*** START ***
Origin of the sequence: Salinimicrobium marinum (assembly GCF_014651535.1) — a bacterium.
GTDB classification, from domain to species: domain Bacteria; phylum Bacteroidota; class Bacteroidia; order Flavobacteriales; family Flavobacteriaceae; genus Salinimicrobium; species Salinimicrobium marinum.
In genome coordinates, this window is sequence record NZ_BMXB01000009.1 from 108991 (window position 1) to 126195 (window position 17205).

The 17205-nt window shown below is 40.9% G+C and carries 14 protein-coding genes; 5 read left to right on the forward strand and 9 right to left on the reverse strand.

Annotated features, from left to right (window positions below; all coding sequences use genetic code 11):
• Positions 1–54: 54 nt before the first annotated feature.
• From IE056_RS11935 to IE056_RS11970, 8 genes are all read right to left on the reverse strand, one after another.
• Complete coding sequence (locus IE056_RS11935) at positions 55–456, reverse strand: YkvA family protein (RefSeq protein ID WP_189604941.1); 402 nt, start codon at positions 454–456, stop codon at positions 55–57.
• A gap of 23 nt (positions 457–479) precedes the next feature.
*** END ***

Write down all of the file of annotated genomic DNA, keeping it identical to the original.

Origin of the sequence: Salinimicrobium marinum (assembly GCF_014651535.1) — a bacterium.
GTDB classification, from domain to species: domain Bacteria; phylum Bacteroidota; class Bacteroidia; order Flavobacteriales; family Flavobacteriaceae; genus Salinimicrobium; species Salinimicrobium marinum.
In genome coordinates, this window is sequence record NZ_BMXB01000009.1 from 108991 (window position 1) to 126195 (window position 17205).

The 17205-nt window shown below is 40.9% G+C and carries 14 protein-coding genes; 5 read left to right on the forward strand and 9 right to left on the reverse strand.

Annotated features, from left to right (window positions below; all coding sequences use genetic code 11):
• Positions 1–54: 54 nt before the first annotated feature.
• From IE056_RS11935 to IE056_RS11970, 8 genes are all read right to left on the reverse strand, one after another.
• Complete coding sequence (locus IE056_RS11935) at positions 55–456, reverse strand: YkvA family protein (RefSeq protein ID WP_189604941.1); 402 nt, start codon at positions 454–456, stop codon at positions 55–57.
• A gap of 23 nt (positions 457–479) precedes the next feature.